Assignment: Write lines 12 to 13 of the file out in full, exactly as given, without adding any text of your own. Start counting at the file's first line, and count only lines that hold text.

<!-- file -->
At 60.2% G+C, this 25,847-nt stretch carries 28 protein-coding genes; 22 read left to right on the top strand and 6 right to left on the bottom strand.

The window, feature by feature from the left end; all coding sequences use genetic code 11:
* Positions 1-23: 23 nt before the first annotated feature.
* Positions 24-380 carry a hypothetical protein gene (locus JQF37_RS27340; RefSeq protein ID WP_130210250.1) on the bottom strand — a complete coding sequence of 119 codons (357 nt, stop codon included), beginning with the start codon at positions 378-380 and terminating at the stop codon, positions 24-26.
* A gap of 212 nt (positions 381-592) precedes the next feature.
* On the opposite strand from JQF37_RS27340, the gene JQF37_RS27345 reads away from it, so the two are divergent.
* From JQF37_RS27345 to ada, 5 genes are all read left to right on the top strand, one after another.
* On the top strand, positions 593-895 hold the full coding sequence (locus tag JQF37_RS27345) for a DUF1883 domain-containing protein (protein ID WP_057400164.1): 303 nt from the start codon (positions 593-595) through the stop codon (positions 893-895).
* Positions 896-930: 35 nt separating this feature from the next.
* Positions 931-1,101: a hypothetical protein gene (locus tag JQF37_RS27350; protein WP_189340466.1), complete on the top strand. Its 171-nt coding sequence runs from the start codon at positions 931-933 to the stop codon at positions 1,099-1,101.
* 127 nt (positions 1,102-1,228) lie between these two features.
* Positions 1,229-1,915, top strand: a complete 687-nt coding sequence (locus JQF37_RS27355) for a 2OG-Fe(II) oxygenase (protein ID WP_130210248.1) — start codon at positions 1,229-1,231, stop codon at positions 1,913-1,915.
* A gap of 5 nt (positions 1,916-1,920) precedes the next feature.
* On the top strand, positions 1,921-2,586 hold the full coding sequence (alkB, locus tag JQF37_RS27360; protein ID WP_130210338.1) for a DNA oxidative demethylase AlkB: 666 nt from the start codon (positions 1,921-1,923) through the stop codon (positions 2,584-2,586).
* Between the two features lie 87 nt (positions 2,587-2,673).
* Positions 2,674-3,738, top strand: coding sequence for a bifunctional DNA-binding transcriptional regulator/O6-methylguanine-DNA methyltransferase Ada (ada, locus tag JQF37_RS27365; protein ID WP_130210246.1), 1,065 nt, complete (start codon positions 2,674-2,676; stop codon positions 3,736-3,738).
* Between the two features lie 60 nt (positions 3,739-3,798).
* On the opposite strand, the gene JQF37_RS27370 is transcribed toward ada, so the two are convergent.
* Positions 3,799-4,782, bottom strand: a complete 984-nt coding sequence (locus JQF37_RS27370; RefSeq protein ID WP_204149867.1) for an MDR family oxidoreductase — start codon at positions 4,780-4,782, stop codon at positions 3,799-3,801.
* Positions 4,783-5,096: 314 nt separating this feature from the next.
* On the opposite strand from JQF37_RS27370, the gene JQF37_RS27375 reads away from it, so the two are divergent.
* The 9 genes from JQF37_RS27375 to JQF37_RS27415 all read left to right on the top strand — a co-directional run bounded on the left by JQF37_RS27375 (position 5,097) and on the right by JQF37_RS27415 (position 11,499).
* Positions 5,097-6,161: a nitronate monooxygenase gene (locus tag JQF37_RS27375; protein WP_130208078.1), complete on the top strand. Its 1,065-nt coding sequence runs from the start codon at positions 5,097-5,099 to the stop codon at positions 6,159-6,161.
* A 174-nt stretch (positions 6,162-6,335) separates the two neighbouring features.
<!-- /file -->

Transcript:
* Positions 1,229-1,915, top strand: a complete 687-nt coding sequence (locus JQF37_RS27355) for a 2OG-Fe(II) oxygenase (protein ID WP_130210248.1) — start codon at positions 1,229-1,231, stop codon at positions 1,913-1,915.
* A gap of 5 nt (positions 1,916-1,920) precedes the next feature.